The extended San Francisco Opera family is gathering to bid a tearful, but music-filled, farewell Monday afternoon to one of its beloved members, the late mezzo-soprano Zheng Cao, who died in February at age 46 after a five-year, hard-fought battle with lung cancer.

Born in Shanghai during the Cultural Revolution, Cao emigrated to the United States in 1988 with very few resources, except her considerable vocal gifts and her generous personality and made her way into some of the leading opera companies of the world. An alumna of both the Merola and Adler Fellow apprenticeships at San Francisco Opera, the singer was based here and appeared many times with the company, most notably in a starring role in the world premiere of Amy Tan and Stewart Wallace's "The Bonesetter's Daughter" in 2008. Her other roles, all warmly received, included Cherubino in "Le Nozze di Figaro," Nicklausse in "Les Contes d' Hoffmann" and an especially appealing Suzuki in "Madama Butterfly." Last year, the Merola Opera Program established an opera fund in her name, which goes to support either an incoming mezzo-soprano or an artist from Asia Pacific.

Among her many friends, Cao counted as some of her closest the novelist Tan and fellow beloved Bay Area mezzo Frederica von Stade, both of whom will be present and contributing at the memorial concert and readings from 3 to 5 p.m. at War Memorial Opera House. Sopranos Nicolle Foland and Patricia Racette, San Francisco composer Jake Heggie and the renowned Bay Area cellist Emil Miland are among the other presenters, as are singers from Susan McMane's new Young Women's Choral Project. The program will encompass arias, instrumental pieces, Chinese folk songs and art songs and a video tribute with input from Cao's family and friends. The public is invited to attend the free event and requested to wear red accessories or attire.

SHE'S PRETTY FAIR ON THE THEREMIN: The San Francisco Symphony is winding up its subscription season in early July -- and if you're not already clutching one of those precious tickets to its gangbuster closeout, Leonard Bernstein's "West Side Story," in full concert version, I'm sorry to say you probably won't be there. But there is still time to grab a ticket to the last concert on the Chamber Series, which spotlights the talents of the Symphony's own estimable players and is also closing out with something highly unusual. Joining 10 Symphony musicians for Sunday afternoon's concert in Davies Hall will be composer and Boston Conservatory of Music professor Dalit Warshaw, who, we have to warn you, will not really be in touch with her instrument for the occasion. But that's because she composes for, and is expert on, the theremin, that amazing, antennaed electronic device hailing from the late 1920s that produces audible sounds with one human hand waving above it for pitch and the other controlling volume. You've heard it countless times in scary movies and on "The Twilight Zone," but its effects can be ethereal, as well as woodoo-woodoo eerie. Which Warshaw will no doubt demonstrate for you with two of her own compositions, "Transformations," for String Quartet and Theremin and "Nizk'Orah" for Cello, Piano and Theremin. Also on the program is Czech composer Bohuslav Martinu's "Fantasia" for String Quartet, Piano, Oboe and Theremin from 1944, widely considered one of the most prominent pieces for the instrument. There also will be an all-hands-on performance of the Brahms String Quartet in A major to close the performance, which begins at 2 p.m. Tickets, $36, are at 415-864-6000 or www.sfsymphony.org.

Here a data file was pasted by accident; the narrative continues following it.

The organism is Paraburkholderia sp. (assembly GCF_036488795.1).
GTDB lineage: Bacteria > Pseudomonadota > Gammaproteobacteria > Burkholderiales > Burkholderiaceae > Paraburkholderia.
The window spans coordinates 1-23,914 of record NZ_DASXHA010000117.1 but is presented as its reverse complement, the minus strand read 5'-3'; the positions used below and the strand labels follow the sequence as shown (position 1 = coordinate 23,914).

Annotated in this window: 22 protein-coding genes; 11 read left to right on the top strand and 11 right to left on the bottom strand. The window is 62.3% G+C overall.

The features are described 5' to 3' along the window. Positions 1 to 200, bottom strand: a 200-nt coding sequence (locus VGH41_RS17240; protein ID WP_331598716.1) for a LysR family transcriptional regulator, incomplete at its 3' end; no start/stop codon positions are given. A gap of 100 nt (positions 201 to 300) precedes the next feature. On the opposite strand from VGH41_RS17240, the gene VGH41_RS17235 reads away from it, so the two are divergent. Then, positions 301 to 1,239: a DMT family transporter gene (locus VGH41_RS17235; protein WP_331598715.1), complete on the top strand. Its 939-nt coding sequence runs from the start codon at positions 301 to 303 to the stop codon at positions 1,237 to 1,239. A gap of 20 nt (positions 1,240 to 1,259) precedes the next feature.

HE'S A CELLO FELLOW: Burke Schuchmann, former principal cellist with the Sulzberger Solisten in Austria and the Sacramento Symphony, is the artistic director of the Point Richmond-based Palomarin Chamber Music Foundation, which promotes chamber music education and performances. He has whipped up a little "Cello Heaven" for us -- a "choir" of 10 cellos playing together at 8 p.m. on June 27 at St. Alban's Episcopal Church in Albany. Selections from Villa-Lobos' "Bachianas Brasileires No. 1" are on the program, as are works by Bach, Brahms and Morton Lauridsen. Concert time is 8 p.m. at 1501 Washington Ave. in Albany, and the suggested donation at the door is $20, to benefit the church organ program and the Cello Heaven scholarship program.

Contact Sue Gilmore at sgilmore@bayareanewsgroup.com